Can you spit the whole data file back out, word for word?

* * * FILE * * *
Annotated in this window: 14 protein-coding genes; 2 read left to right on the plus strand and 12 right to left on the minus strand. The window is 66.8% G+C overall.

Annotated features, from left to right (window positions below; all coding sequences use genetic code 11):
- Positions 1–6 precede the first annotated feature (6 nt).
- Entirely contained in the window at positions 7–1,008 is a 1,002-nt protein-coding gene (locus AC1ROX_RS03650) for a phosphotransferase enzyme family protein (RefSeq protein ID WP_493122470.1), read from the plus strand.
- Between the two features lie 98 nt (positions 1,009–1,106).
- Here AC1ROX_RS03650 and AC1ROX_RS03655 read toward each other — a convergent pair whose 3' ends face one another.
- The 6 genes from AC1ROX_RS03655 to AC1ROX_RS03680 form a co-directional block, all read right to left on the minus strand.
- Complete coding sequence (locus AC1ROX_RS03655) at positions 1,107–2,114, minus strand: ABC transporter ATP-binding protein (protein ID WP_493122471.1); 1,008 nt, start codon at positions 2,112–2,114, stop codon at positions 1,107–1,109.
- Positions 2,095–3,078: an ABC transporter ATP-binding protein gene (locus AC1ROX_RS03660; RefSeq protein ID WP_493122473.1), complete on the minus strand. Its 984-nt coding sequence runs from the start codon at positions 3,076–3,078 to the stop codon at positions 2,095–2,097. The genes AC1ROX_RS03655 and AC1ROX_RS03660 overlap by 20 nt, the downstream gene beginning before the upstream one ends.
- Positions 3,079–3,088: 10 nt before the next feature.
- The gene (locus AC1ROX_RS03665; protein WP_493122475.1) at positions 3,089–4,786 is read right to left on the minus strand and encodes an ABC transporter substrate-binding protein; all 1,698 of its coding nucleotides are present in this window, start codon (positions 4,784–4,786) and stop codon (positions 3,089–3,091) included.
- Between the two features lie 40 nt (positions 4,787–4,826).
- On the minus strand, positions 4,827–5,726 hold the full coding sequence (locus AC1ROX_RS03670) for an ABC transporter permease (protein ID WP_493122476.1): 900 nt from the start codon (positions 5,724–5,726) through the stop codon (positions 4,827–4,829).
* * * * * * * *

Annotated in this window: 14 protein-coding genes; 2 read left to right on the plus strand and 12 right to left on the minus strand. The window is 66.8% G+C overall.

Annotated features, from left to right (window positions below; all coding sequences use genetic code 11):
- Positions 1–6 precede the first annotated feature (6 nt).
- Entirely contained in the window at positions 7–1,008 is a 1,002-nt protein-coding gene (locus AC1ROX_RS03650) for a phosphotransferase enzyme family protein (RefSeq protein ID WP_493122470.1), read from the plus strand.
- Between the two features lie 98 nt (positions 1,009–1,106).
- Here AC1ROX_RS03650 and AC1ROX_RS03655 read toward each other — a convergent pair whose 3' ends face one another.
- The 6 genes from AC1ROX_RS03655 to AC1ROX_RS03680 form a co-directional block, all read right to left on the minus strand.
- Complete coding sequence (locus AC1ROX_RS03655) at positions 1,107–2,114, minus strand: ABC transporter ATP-binding protein (protein ID WP_493122471.1); 1,008 nt, start codon at positions 2,112–2,114, stop codon at positions 1,107–1,109.
- Positions 2,095–3,078: an ABC transporter ATP-binding protein gene (locus AC1ROX_RS03660; RefSeq protein ID WP_493122473.1), complete on the minus strand. Its 984-nt coding sequence runs from the start codon at positions 3,076–3,078 to the stop codon at positions 2,095–2,097. The genes AC1ROX_RS03655 and AC1ROX_RS03660 overlap by 20 nt, the downstream gene beginning before the upstream one ends.
- Positions 3,079–3,088: 10 nt before the next feature.
- The gene (locus AC1ROX_RS03665; protein WP_493122475.1) at positions 3,089–4,786 is read right to left on the minus strand and encodes an ABC transporter substrate-binding protein; all 1,698 of its coding nucleotides are present in this window, start codon (positions 4,784–4,786) and stop codon (positions 3,089–3,091) included.
- Between the two features lie 40 nt (positions 4,787–4,826).
- On the minus strand, positions 4,827–5,726 hold the full coding sequence (locus AC1ROX_RS03670) for an ABC transporter permease (protein ID WP_493122476.1): 900 nt from the start codon (positions 5,724–5,726) through the stop codon (positions 4,827–4,829).